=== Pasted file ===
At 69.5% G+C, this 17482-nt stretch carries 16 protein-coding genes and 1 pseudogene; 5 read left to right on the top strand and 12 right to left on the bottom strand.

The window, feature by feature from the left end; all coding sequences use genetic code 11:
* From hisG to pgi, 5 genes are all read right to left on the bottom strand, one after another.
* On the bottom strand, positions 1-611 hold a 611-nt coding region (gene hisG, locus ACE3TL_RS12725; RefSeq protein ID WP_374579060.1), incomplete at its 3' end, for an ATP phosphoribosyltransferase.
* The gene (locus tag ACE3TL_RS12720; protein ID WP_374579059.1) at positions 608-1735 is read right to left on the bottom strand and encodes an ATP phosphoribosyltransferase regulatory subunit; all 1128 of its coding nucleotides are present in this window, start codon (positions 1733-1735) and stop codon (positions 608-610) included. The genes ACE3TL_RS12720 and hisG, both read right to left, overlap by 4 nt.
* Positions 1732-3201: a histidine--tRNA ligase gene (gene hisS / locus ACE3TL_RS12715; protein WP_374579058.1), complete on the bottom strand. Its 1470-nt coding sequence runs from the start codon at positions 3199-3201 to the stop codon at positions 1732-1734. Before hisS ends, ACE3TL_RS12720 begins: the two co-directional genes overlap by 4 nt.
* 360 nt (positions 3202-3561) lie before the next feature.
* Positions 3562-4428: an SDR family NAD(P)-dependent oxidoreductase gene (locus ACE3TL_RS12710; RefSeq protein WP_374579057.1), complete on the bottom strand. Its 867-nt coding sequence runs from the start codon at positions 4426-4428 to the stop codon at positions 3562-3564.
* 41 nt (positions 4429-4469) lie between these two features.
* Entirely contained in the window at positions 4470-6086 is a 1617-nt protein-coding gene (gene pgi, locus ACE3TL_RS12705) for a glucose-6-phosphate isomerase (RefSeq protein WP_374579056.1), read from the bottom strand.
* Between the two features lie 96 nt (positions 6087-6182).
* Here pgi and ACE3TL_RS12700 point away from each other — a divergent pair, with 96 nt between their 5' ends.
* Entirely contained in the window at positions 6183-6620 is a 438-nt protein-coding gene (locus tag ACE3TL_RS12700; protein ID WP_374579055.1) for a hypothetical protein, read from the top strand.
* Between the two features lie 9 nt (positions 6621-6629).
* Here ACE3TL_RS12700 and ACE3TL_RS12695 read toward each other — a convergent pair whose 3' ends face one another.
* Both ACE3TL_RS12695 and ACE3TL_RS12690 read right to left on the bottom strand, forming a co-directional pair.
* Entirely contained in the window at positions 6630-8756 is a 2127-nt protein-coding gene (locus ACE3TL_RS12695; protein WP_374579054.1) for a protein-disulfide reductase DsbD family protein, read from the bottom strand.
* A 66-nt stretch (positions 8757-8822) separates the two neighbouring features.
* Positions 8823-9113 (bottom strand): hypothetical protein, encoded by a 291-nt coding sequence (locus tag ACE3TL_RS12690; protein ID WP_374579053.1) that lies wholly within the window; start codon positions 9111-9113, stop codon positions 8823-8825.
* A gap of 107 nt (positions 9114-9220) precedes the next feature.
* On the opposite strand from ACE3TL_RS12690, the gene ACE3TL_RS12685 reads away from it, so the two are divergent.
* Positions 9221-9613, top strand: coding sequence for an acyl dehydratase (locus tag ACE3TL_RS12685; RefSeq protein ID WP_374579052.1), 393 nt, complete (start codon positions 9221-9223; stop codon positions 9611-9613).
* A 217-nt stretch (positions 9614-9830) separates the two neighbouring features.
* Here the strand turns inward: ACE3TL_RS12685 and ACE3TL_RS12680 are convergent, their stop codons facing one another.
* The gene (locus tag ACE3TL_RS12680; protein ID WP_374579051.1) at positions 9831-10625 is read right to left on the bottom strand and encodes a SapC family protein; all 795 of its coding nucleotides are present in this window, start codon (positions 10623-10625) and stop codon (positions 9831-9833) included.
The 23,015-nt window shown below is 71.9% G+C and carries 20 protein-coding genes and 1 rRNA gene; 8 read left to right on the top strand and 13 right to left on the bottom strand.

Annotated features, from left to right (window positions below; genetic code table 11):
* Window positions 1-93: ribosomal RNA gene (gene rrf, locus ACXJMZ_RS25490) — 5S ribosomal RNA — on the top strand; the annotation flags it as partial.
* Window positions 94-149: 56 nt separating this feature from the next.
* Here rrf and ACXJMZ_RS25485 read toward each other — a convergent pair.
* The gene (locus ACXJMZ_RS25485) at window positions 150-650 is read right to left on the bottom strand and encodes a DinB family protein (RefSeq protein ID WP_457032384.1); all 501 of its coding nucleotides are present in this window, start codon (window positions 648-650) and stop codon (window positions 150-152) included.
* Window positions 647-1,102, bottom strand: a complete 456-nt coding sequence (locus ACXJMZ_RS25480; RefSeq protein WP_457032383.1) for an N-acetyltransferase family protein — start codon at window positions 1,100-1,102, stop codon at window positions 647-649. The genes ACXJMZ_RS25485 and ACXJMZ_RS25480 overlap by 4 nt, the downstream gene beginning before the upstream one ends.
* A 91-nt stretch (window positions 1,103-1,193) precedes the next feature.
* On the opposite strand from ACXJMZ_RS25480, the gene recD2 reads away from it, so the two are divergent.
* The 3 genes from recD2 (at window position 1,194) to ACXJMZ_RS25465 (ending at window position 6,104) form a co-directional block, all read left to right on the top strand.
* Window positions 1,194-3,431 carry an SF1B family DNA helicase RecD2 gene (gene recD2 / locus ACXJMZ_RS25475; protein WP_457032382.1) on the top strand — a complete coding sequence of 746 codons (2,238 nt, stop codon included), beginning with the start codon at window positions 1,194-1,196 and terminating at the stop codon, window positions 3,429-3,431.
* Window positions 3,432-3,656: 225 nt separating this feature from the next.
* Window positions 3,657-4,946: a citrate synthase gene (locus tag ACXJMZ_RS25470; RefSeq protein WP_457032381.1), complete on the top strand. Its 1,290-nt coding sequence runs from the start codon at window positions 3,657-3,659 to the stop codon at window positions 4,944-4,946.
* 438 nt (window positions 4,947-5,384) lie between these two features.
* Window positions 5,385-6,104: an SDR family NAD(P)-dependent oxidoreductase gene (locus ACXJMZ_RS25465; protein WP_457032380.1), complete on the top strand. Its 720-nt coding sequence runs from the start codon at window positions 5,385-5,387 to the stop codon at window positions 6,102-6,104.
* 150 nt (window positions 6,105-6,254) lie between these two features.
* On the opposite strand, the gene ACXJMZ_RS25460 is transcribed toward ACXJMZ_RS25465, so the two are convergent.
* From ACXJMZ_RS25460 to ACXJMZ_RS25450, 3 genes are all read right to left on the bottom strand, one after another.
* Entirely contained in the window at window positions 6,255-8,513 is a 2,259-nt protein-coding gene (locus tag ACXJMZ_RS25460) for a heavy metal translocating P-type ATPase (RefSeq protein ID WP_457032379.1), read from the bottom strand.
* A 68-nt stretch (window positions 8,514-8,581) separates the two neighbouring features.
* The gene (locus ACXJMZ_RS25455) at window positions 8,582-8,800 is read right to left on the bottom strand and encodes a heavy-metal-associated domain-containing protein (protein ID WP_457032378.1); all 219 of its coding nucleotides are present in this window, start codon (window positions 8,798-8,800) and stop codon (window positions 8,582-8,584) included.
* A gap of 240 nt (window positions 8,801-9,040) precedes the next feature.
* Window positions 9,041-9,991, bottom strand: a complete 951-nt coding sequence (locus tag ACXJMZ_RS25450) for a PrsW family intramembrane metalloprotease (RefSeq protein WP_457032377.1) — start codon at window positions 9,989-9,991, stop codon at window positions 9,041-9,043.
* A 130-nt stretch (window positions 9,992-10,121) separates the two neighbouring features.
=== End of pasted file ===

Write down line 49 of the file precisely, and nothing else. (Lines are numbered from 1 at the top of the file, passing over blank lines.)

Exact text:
* A 130-nt stretch (window positions 9,992-10,121) separates the two neighbouring features.